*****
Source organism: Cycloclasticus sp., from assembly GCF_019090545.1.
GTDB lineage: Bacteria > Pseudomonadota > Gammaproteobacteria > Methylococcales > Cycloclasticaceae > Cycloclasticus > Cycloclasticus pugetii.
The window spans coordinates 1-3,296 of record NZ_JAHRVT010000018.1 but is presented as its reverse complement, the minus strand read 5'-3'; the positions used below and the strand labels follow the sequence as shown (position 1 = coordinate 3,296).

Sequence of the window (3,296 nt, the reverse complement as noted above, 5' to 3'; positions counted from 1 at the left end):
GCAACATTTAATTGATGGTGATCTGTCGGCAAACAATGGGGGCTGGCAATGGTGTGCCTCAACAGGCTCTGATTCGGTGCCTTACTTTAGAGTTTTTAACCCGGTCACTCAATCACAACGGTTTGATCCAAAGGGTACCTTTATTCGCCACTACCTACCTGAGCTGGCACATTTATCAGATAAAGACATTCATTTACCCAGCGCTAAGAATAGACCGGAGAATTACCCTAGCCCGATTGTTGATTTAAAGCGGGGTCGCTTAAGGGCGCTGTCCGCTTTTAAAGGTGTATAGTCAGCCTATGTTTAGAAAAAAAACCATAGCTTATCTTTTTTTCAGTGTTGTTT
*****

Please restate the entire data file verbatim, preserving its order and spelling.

Source organism: Cycloclasticus sp., from assembly GCF_019090545.1.
GTDB lineage: Bacteria > Pseudomonadota > Gammaproteobacteria > Methylococcales > Cycloclasticaceae > Cycloclasticus > Cycloclasticus pugetii.
The window spans coordinates 1-3,296 of record NZ_JAHRVT010000018.1 but is presented as its reverse complement, the minus strand read 5'-3'; the positions used below and the strand labels follow the sequence as shown (position 1 = coordinate 3,296).

Sequence of the window (3,296 nt, the reverse complement as noted above, 5' to 3'; positions counted from 1 at the left end):
GCAACATTTAATTGATGGTGATCTGTCGGCAAACAATGGGGGCTGGCAATGGTGTGCCTCAACAGGCTCTGATTCGGTGCCTTACTTTAGAGTTTTTAACCCGGTCACTCAATCACAACGGTTTGATCCAAAGGGTACCTTTATTCGCCACTACCTACCTGAGCTGGCACATTTATCAGATAAAGACATTCATTTACCCAGCGCTAAGAATAGACCGGAGAATTACCCTAGCCCGATTGTTGATTTAAAGCGGGGTCGCTTAAGGGCGCTGTCCGCTTTTAAAGGTGTATAGTCAGCCTATGTTTAGAAAAAAAACCATAGCTTATCTTTTTTTCAGTGTTGTTT